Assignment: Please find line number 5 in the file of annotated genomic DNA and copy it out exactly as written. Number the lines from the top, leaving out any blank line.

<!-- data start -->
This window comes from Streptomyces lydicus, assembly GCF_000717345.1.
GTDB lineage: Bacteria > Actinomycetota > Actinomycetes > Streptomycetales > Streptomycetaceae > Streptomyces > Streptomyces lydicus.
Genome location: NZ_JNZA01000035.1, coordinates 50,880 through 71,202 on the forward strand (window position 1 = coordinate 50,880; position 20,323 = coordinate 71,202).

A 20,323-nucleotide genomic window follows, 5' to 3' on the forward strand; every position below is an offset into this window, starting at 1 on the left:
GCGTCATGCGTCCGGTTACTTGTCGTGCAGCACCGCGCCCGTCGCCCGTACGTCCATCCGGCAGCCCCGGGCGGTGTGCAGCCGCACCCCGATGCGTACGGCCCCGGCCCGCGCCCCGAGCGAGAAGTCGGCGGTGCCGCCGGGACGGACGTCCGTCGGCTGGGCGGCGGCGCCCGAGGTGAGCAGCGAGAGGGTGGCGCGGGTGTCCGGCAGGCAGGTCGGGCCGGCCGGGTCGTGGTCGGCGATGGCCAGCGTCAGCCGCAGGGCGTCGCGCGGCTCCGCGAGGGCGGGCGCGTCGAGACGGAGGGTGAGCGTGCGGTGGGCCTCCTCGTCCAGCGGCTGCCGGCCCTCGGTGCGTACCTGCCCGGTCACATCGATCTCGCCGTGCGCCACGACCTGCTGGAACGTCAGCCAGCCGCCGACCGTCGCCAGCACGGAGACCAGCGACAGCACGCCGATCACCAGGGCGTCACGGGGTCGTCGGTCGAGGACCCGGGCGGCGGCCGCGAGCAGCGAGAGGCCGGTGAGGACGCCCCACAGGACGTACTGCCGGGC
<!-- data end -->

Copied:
GCGTCATGCGTCCGGTTACTTGTCGTGCAGCACCGCGCCCGTCGCCCGTACGTCCATCCGGCAGCCCCGGGCGGTGTGCAGCCGCACCCCGATGCGTACGGCCCCGGCCCGCGCCCCGAGCGAGAAGTCGGCGGTGCCGCCGGGACGGACGTCCGTCGGCTGGGCGGCGGCGCCCGAGGTGAGCAGCGAGAGGGTGGCGCGGGTGTCCGGCAGGCAGGTCGGGCCGGCCGGGTCGTGGTCGGCGATGGCCAGCGTCAGCCGCAGGGCGTCGCGCGGCTCCGCGAGGGCGGGCGCGTCGAGACGGAGGGTGAGCGTGCGGTGGGCCTCCTCGTCCAGCGGCTGCCGGCCCTCGGTGCGTACCTGCCCGGTCACATCGATCTCGCCGTGCGCCACGACCTGCTGGAACGTCAGCCAGCCGCCGACCGTCGCCAGCACGGAGACCAGCGACAGCACGCCGATCACCAGGGCGTCACGGGGTCGTCGGTCGAGGACCCGGGCGGCGGCCGCGAGCAGCGAGAGGCCGGTGAGGACGCCCCACAGGACGTACTGCCGGGC